Essential keyboard shortcuts: Command-Z, -X, -C, and -V


One of the best things about the Mac is consistency. That lets you take something you know about one app and use it in another app. There’s no better example than the Mac’s Edit menu, and its stalwart menu items Undo, Cut, Copy, and Paste. The keyboard shortcuts for those are always the same, regardless of the app you’re using:

⌘-Z for Undo

⌘-X for Cut

⌘-C for Copy

⌘-V for Paste.

The keyboard shortcuts are right next to each other in the bottom row of the keyboard, and if you use your left thumb to press the Command key you can type the Z, X, C, or V with your left index finger. This makes those shortcuts easy one-handers, and that’s no accident.

Look for an Edit menu, and Undo, Cut, Copy, and Paste, next time you’re using your Mac. They’ll be there, and so will the shortcuts. Learn the shortcuts once, then use them over and over, regardless of the app you’re in.


Want some more, longer how-tos?

Visit my other website,

How to navigate dialog boxes from the keyboard

Most dialog boxes have a Cancel button, which you can click by pressing esc (Escape) on the keyboard. That’s an easy key to hit as it’s usually at the top left corner of the keyboard.

The “default button” (the one that’s either heavily outlined, or blue) can be triggered with Return or Enter. Enter is the easier key to type thanks to its position at lower right (at least on keyboards with numeric keypads).

The Tab key will take you from place to place in the dialog box. It will highlight every item in a dialog box, including every button, if you turn on Full Keyboard Access in System Preferences/Keyboard and choose the “All controls” option. Trigger a selected button (or checkbox, or radio button) after tabbing to it using the space bar.

Once you’ve tried this you’ll use it all the time.

Want some more, longer how-tos?

Visit my other website,

How to take a picture of the screen (screenshot)

Simplest way: ⌘-Shift-3. Result: time-stamped image, on your desktop. The image is the entire screen, including the menubar. If your Mac’s volume is turned up you’ll hear a camera shutter sound, for those of you old enough to remember when cameras made a sound when you took a picture. You can edit the image if you’d like– just open it up with Preview or any other app that can edit images.

Better way: ⌘-Shift-4, then click and drag a bounding rectangle. Imagine a rectangle surrounding your desired screen capture region. Click at the top left corner of that rectangle and keep the mouse/trackpad button down. Then drag to the lower right corner of that rectangle. Then let go. You’ll hear the shutter sound and find a time-stamped image on your desktop.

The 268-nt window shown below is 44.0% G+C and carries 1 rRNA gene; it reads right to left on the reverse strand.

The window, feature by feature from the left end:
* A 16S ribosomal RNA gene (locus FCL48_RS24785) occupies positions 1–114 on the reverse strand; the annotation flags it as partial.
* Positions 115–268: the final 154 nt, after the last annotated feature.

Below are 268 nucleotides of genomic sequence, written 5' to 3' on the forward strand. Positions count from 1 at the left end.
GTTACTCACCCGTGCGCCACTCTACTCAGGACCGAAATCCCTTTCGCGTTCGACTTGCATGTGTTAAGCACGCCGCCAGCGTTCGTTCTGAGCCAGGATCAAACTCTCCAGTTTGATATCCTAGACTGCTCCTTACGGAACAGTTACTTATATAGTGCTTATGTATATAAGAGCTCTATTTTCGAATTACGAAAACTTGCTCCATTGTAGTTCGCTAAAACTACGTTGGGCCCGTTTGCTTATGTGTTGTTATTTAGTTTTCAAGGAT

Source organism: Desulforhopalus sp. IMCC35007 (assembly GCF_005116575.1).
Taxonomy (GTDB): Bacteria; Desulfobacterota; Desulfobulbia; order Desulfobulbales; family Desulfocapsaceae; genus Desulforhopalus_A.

Better better way: ⌘-Shift-4, then press the spacebar. The cursor changes to a camera icon. Whichever window you click on is captured. Even if the window is partially obscured by other windows. This is very precise: it exactly captures the window, right to the edge, complete with rounded corners. Result is the same as with the others: a time-stamped image on your desktop.

BONUS* BECAUSE I’M IN A GIVING MOOD: Hold the Control key down while doing any of the above, and you don’t get a time-stamped image on your desktop. Instead, the image is placed on the Clipboard, ready for you to paste it (maybe into an email). If you’re only taking the screenshot because you want to email it to someone, this is the way to go because it doesn’t clutter up your Desktop with an icon, and rather than “attaching” which can be a chore all you have to do it Paste.

*These things are supposed to be short. You got more than 60 seconds’ worth this time.

Want some more, longer how-tos?

Visit my other website,

⌘-P, then Enter

You probably already know that ⌘-P brings up the Print dialog box. You probably also already know that pressing Enter (or Return) on the keyboard is the same as clicking the Print button (because it’s the default button, indicated by being blue). But maybe you didn’t know that you don’t have to wait for the dialog box to appear on the screen before hitting Enter on the keyboard. If you’re not going to change anything in the dialog box anyway, there’s no point in waiting for it to draw. Just hit ⌘-P, then Enter, as quickly as you can. Next thing you know, your page will come out of the printer.

Want some more, longer how-tos?

Visit my other website,

Control-Eject to bring up Restart/Sleep/Shutdown dialog

If your keyboard has an Eject key you can bring up the Sleep/Restart/Shutdown dialog by pressing Control and Eject together. Here’s how it looks.

The Restart/Sleep/Shutdown dialog

No need to go to the Apple menu to do it. Just Control-Eject.

This shortcut was discovered with the help of Charlie the Cat, who was pressing down on the Control key while I tried to eject a disk from the keyboard.

Charlie the cat, on the desk

Want some more, longer how-tos?

Visit my other website,

⌘-I for Italics

⌘-I toggles italics on and off. Works almost everywhere. Highlight some text, hit ⌘-I, and the text becomes italicized– unless it was already italicized. In that case, the italicizing is removed.

Of course you can hit ⌘-I before typing something. If you do that, whatever you type after that is italicized, until you either hit ⌘-I again or click to type somewhere else.

This is very handy.

Want some more, longer how-tos?

Visit my other website,

Proudly powered by WordPress | Theme: Baskerville 2 by Anders Noren.

Up ↑

%d bloggers like this: